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No Bones Beach Club, the Seattle Vegan Restaurant, Should Soon Open in Chicago

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Originally slated for a June opening in Wicker Park, they’re almost there

Vegans like to drink at No Bones Beach Club.
No Bones Beach Club/Facebook
Ashok Selvam is the editor of Eater Chicago and a native Chicagoan armed with more than two decades of award-winning journalism. Now covering the world of restaurants and food, his nut graphs are super nutty.

Originally slated for a summer opening, No Bones Beach Club — a vegan bar and restaurant that debuted in Seattle — is close to unveiling its first location outside the Pacific Northwest. Founder MacKenzie DeVito said she’s sending Chicago management staff next month to the West Coast for training to see their “mission and our culture firsthand.” The meat- and dairy-free No Bones should open at the end of November at 1943 W. North Avenue — the former Santullo’s Eatery.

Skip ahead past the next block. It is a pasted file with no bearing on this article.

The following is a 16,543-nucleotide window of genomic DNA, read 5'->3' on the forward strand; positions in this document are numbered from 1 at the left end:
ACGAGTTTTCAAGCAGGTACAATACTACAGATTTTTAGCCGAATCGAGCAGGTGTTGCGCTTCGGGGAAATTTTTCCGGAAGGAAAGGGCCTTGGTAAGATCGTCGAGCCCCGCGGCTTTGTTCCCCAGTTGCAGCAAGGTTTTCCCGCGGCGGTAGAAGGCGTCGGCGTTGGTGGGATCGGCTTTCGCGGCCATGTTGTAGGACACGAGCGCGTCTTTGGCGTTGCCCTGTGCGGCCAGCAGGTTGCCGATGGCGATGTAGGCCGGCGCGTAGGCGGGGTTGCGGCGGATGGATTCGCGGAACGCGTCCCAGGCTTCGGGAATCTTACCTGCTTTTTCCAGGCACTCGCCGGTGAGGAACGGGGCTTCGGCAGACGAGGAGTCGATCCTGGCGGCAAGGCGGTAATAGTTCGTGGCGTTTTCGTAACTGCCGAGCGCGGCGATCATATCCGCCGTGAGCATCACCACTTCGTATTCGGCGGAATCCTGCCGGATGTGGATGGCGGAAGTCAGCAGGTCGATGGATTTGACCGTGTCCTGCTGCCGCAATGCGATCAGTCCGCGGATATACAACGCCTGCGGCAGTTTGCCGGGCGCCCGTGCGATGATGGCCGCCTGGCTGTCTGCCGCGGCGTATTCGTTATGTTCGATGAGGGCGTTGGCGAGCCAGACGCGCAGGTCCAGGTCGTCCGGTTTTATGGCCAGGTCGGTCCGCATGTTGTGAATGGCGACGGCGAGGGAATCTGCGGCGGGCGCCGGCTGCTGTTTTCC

The first No Bones — a vegetarian/vegan pun on par with “Bad Hunter” in the West Loop — opened in 2015 in Seattle and DeVito opened a second restaurant last year in Portland, Oregon. Dishes like faux lox using smoked carrots, Buffalo-style “wings” using fried cauliflower, and a fried parsnip sandwich that tastes like a crab cake are options on the 100-percent vegan menu. The menu is seasonal; there might be tweaks with items as they move from the Pacific Northwest to the Midwest. Weekend brunch is also a big part of the restaurant.

No Bones Beach Club should open next month in Wicker Park.
Ashok Selvam/Eater Chicago

Some of the cocktails, which have a beach/island feel, use coconut milk to keep things vegan. There’s a piña colada, Mai Tai, and coconut mojito on the drink list, as well as mocktails.

Crews have gutted the former pizzeria. There should be a bar and room for 50 people inside the full-service restaurant.

Since announcing the restaurant in February, DeVito and No Bones have held pop-ups to get to know Chicago’s vegan community. They’re also hoping to crossover and entice omnivores into eating more vegan options near Wicker Park’s heavily trafficked North/Milwaukee/Damen intersection. If it worked for film director Kevin Smith, it could work for anyone. Stay tuned for updates.